FreedomPop Pushes Capped Wireless Broadband at Cable, Telco Subs

Service Runs on Clearwire Network; Home Modem Scheduled to Ship in January

Accusing broadband providers of ripping off their customers, startup FreedomPop is launching a home wireless Internet service aimed at price-sensitive cable and telco customers who don’t use much bandwidth.

The company -- whose investors include Skype co-founder Niklas Zennstrom -- is promising up to 1 Gigabyte of monthly data usage free, and up to 10 GB for less than $10 per month. Customers must purchase the $89 FreedomPop Hub Burst modem/router (pictured above), expected to begin shipping in January, to receive the service. Initially, the service will be delivered over Clearwire’s WiMax wireless network.

FreedomPop’s plans to compete with cable and telco providers were previously reported by Multichannel News.

“Major broadband providers, including Time Warner Cable, AT&T, Verizon and Comcast, are pillaging consumers, charging in excess of $500 per year for home Internet,” FreedomPop CEO Stephen Stokols said.

Los Angeles-based FreedomPop launched its “freemium” free broadband service for mobile users on Clearwire’s WiMax network in October, targeting 4G services from AT&T and Verizon Wireless. According to Stokols, FreedomPop has delivered more than 15 million Megabytes of free data.

With the home-based product, “we are going after the fat part of the market -- people who aren’t using [broadband] that much -- not the high end,” Stokols said.

FreedomPop has not settled on final pricing for the 10 GB option, but it will be either $8.99 or $9.99 per month, according to Stokols. Customers will be able to purchase additional data capacity, for $5 per Gigabyte, as well as earn usage credits by recruiting friends to the service and interacting with FreedomPop sponsors.

“It’s a no-brainer for a consumer to pay $8.99 per month for a service that’s better than DSL,” Stokols said.

FreedomPop originally intended to go after the home broadband market first, Stokols said. “Being able to prove the model and the economics on the wireless side gave us the ability to go ahead aggressively on the home early,” he said.

Clearwire’s network provides download speeds as high as 12 Megabits per second, with an average of 9 to 10 Mbps, with uploads of 1.5 to 3 Mbps, Stokols said.

Clearwire claims its network covers 130 million Americans, but FreedomPop will offer the home broadband service to areas covering 80 million to ensure quality of service, Stokols said. “They have coverage gaps,” he said.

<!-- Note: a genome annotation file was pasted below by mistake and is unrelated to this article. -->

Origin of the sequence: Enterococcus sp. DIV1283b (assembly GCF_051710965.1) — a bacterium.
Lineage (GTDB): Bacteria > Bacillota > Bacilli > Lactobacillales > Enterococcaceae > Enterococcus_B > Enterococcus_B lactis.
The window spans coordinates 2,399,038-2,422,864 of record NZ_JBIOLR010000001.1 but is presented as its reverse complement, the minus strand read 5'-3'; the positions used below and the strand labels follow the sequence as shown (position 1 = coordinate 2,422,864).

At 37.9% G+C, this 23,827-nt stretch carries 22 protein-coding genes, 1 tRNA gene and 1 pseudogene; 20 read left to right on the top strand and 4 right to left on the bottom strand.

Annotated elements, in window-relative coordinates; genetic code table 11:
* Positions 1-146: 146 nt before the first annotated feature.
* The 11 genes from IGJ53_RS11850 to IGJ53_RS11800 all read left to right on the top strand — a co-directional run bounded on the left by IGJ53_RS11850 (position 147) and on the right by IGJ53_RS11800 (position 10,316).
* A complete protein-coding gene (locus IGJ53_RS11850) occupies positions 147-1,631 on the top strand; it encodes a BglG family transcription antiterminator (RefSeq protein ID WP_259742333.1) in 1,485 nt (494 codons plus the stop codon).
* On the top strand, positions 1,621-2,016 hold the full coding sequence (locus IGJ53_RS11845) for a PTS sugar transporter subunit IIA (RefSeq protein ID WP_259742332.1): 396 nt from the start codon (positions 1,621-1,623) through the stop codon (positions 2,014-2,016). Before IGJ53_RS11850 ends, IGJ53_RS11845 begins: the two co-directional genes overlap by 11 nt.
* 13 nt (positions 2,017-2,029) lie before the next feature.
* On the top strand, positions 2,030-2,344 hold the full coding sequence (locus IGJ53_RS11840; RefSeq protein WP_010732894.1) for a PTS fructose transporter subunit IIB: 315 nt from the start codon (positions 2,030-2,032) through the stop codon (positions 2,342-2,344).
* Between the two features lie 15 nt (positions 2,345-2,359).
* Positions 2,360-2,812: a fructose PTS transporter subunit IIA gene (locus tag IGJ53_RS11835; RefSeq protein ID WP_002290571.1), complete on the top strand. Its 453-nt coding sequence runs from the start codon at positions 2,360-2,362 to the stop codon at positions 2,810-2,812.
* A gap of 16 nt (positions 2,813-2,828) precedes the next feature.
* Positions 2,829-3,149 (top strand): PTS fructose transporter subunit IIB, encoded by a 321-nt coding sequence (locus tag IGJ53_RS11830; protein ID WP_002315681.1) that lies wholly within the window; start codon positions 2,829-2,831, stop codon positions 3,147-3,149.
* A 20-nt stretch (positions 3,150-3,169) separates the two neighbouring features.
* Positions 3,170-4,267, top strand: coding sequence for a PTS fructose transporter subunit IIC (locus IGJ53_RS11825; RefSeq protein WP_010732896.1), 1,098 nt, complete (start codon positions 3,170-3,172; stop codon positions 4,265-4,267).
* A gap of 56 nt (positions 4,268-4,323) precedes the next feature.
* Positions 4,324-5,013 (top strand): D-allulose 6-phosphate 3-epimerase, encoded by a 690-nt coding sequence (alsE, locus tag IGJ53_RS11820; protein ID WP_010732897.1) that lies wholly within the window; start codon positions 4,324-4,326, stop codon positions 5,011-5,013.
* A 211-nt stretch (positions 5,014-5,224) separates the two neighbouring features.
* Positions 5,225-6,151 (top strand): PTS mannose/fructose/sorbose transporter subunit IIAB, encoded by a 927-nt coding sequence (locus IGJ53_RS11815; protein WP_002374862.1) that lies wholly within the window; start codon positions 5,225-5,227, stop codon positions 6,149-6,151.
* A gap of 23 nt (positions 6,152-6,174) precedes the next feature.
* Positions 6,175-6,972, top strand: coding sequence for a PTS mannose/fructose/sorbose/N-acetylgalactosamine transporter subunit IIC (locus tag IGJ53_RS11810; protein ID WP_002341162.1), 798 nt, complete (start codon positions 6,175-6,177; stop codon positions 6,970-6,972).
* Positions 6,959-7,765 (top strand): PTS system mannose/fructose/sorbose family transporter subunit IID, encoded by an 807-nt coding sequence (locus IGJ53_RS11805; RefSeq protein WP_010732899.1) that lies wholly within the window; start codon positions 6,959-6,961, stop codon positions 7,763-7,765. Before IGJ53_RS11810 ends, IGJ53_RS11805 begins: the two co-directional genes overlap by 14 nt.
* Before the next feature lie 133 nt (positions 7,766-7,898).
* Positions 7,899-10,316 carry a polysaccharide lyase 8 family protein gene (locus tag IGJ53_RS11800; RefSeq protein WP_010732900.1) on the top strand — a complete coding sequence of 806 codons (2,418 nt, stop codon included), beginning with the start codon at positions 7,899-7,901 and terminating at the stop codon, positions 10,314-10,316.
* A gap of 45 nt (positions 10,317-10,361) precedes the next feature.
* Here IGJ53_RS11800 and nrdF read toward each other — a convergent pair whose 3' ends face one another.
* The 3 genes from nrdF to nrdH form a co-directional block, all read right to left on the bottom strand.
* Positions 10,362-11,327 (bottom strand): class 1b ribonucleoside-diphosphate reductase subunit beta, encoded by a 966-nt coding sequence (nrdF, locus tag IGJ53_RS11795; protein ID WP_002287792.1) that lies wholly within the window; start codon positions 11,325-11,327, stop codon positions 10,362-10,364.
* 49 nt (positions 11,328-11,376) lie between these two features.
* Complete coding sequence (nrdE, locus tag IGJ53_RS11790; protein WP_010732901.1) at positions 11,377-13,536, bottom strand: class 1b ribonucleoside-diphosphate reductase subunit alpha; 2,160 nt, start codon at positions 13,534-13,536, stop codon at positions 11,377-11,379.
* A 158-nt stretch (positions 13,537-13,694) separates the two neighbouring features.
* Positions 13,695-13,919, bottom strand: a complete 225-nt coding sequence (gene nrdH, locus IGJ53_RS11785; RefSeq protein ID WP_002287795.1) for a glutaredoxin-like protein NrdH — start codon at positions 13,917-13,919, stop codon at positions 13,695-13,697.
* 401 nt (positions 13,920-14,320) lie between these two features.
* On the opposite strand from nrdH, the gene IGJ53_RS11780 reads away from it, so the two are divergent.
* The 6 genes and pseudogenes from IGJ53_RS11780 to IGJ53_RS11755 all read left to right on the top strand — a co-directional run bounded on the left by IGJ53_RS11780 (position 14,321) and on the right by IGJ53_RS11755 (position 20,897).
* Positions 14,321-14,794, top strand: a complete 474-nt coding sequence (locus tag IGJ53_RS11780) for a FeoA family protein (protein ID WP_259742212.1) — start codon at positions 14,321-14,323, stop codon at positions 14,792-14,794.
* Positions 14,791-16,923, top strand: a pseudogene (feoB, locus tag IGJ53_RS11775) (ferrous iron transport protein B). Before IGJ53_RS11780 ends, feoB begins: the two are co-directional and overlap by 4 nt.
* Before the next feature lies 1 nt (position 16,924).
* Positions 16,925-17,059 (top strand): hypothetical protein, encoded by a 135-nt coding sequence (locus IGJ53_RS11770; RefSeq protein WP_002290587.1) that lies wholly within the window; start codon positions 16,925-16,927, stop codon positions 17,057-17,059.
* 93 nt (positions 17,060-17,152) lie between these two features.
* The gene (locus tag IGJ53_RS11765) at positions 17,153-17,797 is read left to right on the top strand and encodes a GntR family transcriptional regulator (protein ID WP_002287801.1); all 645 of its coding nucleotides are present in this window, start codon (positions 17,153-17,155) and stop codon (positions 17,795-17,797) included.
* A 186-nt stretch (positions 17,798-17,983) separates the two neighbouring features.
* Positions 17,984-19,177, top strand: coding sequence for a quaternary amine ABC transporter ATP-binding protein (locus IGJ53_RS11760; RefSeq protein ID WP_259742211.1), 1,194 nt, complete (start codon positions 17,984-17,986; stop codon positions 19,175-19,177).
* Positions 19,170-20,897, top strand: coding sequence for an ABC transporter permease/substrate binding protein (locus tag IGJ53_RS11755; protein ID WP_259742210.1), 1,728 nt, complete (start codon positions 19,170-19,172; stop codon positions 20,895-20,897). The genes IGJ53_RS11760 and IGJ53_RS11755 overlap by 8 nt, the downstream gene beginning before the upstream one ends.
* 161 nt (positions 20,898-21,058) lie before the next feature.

To round out its market coverage, FreedomPop is scheduled to go live with Sprint’s LTE network in early 2013.

With broadband providers pricing their services at $45 to $60 per month, Stokols argued, “most consumers aren’t getting value out of it in terms of consumption.” Median average monthly data usage among North America wireline broadband subscribers was 16.8 GB in the second half of 2012, according to bandwidth-management equipment vendor Sandvine.

Low-usage subscribers are the most lucrative for broadband ISPs, Stokols pointed out: “We’re going after the most profitable users they have.”

FreedomPop will let users earn usage credits by recruiting friends to join the service (receiving 100 MB per month per friend) and by engaging in partner promotions. For example, a user can receive 2.5 GB of usage credits by signing up for a free one-month trial with Netflix and 500 Megabytes for using a Chili’s coupon.

As for FreedomPop’s challenges, Stokols said he expects big MSOs and telcos to begin introducing lower-end plans to compete. “As we get traction we expect some kind of response on the low end of the market,” he said.

The Burst device is manufactured by a Hong Kong-based company, which Stokols wouldn’t identify. FreedomPop’s initial supplies of the modem/router are limited to the “tens of thousands,” Stokols said. “We’re constrained by supply.”

The modem/router can connect up to 10 Internet-enabled devices, including desktop PCs, tablets, smartphones, connected TVs and streaming video players. The device supports 802.11n Wi-Fi with a signal range of 150 feet and includes an internal omnidirectional antenna.

Founded in 2011, FreedomPop is backed by Mangrove Capital, DCM and Zennstom's Atomico.

The company, which has about 50 employees, has announced a total $9.5 million in funding to date. FreedomPop is in the midst of raising another round of funding, expected to close in the first quarter, in the range of $15 million, according to Stokols.

Stokols joined FreedomPop in August 2012. Previously he was CEO of Woo Media, a video-chat startup backed by Zennstrom. He also was vice president of strategy and product development at British Telecom and as e-commerce director for Qwest Communications.